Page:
used for many applications in woodworking. From making gesso to be
used as a decorative finish or as a grain filler etc. to use as a
lubricant and fine abrasive, this is a versatile product, with
uses that are only limited by your imagination.
gm Powder shaker
page is an taken from... "A Polishers Handbook" written by Neil Ellis
Gesso is a mixture of glue and talcum powder or
calcium carbonate, and is used as a base for other finishes, notably gold leaf. When dry
the gesso is extremely hard and durable. It can be sanded to give a silky smooth finish
and burnished to produce a shine.
The uses I will describe to you in the
following pages have nothing to do with gilding, but will give you some ideas for finishes
that will open up a whole new world of possibilities to you.
Many of the gesso finishes are particularly
well suited to woodturned items and can be used on both spindle and bowl work. They are
also suitable for use on most furniture, especially vertical surfaces. Some can be used
for table tops etc. but take the time to experiment with them first & know their
WHAT YOU WILL
A plastic or glass container with lid (water tight) - Talcum Powder (super fine)
- PVA glue - Water - Small paint brush approx. 25mm wide, or an artists oil brush about no
14 (buy cheap ones from the market - A piece of timber to work on. (for this exercise it
is a good idea to use s small square of 18mm custom-wood or chipboard) - Shellac and
universal tint (colour of your choice) Some 00 steel wool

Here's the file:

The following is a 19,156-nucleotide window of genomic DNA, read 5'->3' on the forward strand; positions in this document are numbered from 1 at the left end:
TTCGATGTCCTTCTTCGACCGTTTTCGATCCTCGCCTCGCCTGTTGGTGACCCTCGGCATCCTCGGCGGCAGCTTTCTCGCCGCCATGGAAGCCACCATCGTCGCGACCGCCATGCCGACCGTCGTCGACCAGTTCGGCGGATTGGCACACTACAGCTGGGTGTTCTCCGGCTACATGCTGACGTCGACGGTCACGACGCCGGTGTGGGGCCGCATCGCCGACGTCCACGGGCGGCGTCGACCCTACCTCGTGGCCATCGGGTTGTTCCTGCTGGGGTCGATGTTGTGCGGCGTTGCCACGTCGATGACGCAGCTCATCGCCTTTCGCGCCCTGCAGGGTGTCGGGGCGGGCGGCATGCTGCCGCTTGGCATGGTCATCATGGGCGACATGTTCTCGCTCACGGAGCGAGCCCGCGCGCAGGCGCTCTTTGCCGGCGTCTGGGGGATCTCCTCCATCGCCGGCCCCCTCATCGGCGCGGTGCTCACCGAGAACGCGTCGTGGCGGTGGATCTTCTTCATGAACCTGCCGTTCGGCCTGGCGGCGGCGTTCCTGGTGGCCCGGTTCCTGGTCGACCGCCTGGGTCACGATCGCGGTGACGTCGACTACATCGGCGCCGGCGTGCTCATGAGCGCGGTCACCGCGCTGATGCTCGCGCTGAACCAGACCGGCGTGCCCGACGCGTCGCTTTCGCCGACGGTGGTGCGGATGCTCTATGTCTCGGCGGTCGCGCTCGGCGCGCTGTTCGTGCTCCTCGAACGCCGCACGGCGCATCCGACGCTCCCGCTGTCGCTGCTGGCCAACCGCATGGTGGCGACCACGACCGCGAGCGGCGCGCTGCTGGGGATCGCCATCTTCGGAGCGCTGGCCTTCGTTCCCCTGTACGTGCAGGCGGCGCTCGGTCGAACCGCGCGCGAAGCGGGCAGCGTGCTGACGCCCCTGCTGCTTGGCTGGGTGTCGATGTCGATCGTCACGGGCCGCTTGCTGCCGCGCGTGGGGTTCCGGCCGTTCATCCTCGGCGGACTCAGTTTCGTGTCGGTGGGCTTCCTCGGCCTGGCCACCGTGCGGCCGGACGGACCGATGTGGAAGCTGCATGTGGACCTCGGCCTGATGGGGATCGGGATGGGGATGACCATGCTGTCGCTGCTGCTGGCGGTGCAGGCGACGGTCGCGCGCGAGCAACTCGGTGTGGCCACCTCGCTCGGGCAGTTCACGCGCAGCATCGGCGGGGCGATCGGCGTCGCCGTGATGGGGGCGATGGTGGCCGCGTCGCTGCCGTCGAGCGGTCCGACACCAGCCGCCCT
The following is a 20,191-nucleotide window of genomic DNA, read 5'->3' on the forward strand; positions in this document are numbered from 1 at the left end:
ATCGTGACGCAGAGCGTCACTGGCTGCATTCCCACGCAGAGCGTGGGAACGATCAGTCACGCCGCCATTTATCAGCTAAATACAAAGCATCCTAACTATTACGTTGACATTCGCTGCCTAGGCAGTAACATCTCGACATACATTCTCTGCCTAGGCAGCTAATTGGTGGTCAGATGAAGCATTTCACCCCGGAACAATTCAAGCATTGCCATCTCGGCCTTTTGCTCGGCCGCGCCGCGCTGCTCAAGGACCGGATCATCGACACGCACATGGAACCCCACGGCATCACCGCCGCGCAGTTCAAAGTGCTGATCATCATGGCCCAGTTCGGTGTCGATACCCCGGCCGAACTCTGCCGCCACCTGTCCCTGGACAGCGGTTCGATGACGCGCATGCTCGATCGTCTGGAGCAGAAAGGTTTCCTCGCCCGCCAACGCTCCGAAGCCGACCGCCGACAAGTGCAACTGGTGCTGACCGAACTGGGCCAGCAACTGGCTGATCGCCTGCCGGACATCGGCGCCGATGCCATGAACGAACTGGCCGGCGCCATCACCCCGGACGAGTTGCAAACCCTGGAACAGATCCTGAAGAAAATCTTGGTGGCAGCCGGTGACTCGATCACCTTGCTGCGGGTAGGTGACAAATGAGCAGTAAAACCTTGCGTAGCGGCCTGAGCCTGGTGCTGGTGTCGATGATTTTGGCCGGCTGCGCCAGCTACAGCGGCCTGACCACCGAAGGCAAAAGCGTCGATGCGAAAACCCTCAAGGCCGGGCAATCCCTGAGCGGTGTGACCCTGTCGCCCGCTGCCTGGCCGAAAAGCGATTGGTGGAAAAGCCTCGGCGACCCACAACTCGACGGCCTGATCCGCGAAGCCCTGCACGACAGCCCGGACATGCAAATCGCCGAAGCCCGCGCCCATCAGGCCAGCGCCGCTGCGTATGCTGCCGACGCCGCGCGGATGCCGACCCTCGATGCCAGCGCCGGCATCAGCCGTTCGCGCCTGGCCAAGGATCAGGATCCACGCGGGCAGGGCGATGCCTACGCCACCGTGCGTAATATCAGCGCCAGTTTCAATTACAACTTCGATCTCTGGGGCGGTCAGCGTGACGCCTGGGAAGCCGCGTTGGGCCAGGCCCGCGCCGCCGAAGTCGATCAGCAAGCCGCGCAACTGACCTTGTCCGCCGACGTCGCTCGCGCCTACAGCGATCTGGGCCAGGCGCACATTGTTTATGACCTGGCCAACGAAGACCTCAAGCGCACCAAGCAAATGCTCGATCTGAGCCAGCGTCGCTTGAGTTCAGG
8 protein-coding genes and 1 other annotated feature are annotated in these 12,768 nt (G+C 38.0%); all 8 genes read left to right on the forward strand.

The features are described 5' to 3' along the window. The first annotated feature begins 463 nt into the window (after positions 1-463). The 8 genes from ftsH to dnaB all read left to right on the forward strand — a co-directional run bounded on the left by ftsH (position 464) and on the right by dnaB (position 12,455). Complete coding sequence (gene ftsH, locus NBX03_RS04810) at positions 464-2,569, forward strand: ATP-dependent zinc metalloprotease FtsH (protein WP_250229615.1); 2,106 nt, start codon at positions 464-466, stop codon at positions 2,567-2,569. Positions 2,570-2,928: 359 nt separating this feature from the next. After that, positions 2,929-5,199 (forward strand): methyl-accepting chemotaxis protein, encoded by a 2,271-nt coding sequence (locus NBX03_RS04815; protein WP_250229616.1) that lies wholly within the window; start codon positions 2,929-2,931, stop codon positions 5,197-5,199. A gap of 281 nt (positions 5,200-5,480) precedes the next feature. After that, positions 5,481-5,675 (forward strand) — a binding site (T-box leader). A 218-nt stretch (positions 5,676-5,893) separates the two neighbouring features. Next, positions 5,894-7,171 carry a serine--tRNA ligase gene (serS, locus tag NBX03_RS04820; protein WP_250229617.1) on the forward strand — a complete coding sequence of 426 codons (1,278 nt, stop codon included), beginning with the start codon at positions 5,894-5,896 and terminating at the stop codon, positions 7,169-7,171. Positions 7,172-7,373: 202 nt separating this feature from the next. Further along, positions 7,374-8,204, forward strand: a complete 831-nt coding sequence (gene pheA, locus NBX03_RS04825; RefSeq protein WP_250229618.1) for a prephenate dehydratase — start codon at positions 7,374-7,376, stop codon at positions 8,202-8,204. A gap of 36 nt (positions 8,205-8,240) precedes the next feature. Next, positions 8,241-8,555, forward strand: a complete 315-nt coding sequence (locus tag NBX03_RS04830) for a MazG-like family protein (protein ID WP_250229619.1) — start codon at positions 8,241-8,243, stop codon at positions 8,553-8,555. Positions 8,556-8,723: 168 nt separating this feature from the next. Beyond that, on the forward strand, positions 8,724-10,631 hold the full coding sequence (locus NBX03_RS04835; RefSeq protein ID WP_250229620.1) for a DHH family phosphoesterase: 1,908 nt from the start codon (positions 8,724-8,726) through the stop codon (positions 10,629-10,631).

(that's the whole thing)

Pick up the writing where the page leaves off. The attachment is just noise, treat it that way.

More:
In your container mix (by volume) 1 part of
PVA glue with approx. 4 parts of water. When completely mixed, slowly add and blend in the
talc (approx. twice as much talc by volume as there is liquid) keep adding and mixing talc
until you have a mixture that resembles a pancake batter. If the mix is too thick add a
little water if too thin add more talc.
You have just made your first batch of
gesso. This will keep in an airtight container for a long time, at least twelve to
GESSO effect no. 1
1/ Paint your piece of timber with the
gesso. Just slop it on to cover the whole surface. Dont worry too much about brush
marks these will disappear later on. This first coat keys the gesso to the wood and will
be the base for the final coat.
This first coat could take anything up to a
couple of hours to dry. I sometimes help the drying process along a little through the
application of heat by way of a small hair dryer. This can speed up the drying time
considerably to around ten to fifteen minutes.
2/ Once the first coat is dry you can apply
the second and final coat. Once again just slop it on but try and get a reasonably even
coat. Leave this second coat to dry for a little while, say five minutes. By this time the
gesso should have a slightly tacky feel to it. If you touch it with your finger it should
peak like beaten egg-white when your finger is removed.
3/ Now take your brush and with the handle
in a vertical position tap the bristles down and then up on the surface of the tacky
gesso, continue to do this over the entire surface of the wood until the whole thing is
covered with little peaks. This is called a stippled effect. Leave this to dry overnight.